Again, Kayleigh from Outlandish, added:
“When we’re talking to potential designers, we want to hear that they believe in similar things that we do (fairer society, positive social impact, ethical behaviour etc). It’s important for us to work with people who aren’t just in it for the money.”Kayleigh Walsh, Outlandish
Get one. Mentors are really useful, either in a formal or informal capacity. And it’s easier to get one than you think.
All you need do is just ask a designer you know or are friends with for some occasional support or the chance to have a regular conversation… and hey presto, now you have yourself a mentor.
If you are looking for more formal mentoring opportunities, you can start your search at:
- UXPA’s mentoring programme
- Hexagon UX‘s mentoring programme, designed to support women and non-binary people working in UX.
“Hexagon UX’s mentoring programme is like speed dating for mentors!”
Tell employers what you’re learning
Is it worthwhile telling interviewers what you’re studying? Is it a good idea to tell prospective employers that you’re taking courses at the Interaction Design Foundation or elsewhere?
Yes. Tell people you’re doing courses. It shows you’re interested and always developing yourself.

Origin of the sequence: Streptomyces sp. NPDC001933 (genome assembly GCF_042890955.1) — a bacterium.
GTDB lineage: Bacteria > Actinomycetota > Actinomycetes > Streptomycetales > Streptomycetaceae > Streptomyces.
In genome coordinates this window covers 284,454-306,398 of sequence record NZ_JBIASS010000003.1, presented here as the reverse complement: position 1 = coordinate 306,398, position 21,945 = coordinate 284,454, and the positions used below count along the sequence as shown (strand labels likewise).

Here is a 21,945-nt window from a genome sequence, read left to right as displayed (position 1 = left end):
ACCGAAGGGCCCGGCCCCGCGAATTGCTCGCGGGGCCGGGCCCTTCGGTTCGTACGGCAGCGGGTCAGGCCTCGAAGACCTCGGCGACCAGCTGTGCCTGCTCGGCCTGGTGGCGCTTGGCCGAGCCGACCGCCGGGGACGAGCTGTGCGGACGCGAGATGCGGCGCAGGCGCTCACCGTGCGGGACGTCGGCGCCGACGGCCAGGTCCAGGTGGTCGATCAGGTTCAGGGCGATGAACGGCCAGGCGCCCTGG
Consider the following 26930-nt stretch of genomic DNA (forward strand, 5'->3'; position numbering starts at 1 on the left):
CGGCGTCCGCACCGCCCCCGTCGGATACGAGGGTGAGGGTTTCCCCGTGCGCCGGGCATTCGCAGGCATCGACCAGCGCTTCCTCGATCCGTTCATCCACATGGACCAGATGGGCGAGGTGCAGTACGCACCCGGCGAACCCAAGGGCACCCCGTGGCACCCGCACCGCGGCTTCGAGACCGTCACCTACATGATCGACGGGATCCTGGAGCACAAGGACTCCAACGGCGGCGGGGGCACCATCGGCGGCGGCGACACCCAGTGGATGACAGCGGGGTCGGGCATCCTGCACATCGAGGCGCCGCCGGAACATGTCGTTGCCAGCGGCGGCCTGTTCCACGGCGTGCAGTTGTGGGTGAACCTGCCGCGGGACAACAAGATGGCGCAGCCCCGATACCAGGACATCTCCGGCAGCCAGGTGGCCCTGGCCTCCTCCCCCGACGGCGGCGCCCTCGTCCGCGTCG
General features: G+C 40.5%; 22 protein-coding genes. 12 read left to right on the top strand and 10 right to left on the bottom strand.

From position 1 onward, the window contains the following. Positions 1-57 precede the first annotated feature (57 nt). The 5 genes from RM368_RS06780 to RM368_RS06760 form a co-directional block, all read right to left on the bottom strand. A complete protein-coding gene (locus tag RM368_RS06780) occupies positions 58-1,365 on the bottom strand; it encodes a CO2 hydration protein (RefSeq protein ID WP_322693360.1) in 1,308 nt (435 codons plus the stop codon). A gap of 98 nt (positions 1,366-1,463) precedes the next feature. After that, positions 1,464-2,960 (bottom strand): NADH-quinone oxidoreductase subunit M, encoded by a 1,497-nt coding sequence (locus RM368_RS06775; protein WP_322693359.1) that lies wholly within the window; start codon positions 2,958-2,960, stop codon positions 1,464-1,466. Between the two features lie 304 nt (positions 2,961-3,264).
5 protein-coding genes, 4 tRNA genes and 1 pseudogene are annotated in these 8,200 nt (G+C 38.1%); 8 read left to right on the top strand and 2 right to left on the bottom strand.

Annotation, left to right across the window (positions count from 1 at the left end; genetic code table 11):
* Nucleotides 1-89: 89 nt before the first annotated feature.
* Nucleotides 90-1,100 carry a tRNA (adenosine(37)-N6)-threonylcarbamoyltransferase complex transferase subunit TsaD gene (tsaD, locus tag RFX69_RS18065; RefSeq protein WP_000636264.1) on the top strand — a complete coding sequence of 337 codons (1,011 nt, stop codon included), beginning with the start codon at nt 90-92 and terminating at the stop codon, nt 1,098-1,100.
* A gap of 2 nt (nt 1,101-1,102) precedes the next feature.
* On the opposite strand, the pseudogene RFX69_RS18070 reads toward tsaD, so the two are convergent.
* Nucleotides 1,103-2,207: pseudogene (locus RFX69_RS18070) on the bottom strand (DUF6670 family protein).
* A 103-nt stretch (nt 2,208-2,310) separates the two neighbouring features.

Rosie, a junior UX designer, advised that we should all do them. You learn so much, they’re very galvanising and the work you do there tends to go straight into your portfolio.
What happens at a hack?
You get mixed up into groups and work with people to make something. It’s intense. You also learn about the business case around the products you’re designing, which is something you might not experience in a learning environment.
It’s worth pointing out that anyone can join a hackathon, and you don’t need tech skills. Hackathons often have lots of developers and are actually short of designers. So if you go, you’ll be in demand!
There are hackathons everywhere. Small to big ones. And if you’re interested in political or ethical based hackathons, you can take a look at NewSpeak House, which often hosts politics-based hacks.
UX careers resources
- Behance Live – they do a tutorial every day
This being an Interaction Design Foundation meetup, we also shared the courses we’re all doing and can recommend:
- Perception and Design
- Emotional Design
- Information Visualisation
- UX – The Beginners Guide = good for interview practice and to help you answer interview questions
- Design Thinking = quite theoretical but a good one for understanding the design process
- The Practical Guide to Usability
Coworking spaces – good to find work opportunities
We discussed how if you’re actually in a space you end up talking to people and collaborations and opportunities just tend to start happening.
So consider joining a coworking space that has a very open, collaborative atmosphere.
Space4 is just one such coworking space. Based in London’s Finsbury Park, it’s home to a lot of smaller non-profits and developer teams who would probably love to meet UX designers and collaborate.
A stay at Space4 might lead to a good conversation and a great portfolio project… or even might help a startup get funding and further paid work.
And that’s it! Those are all the notes. Hope that’s all been of interest.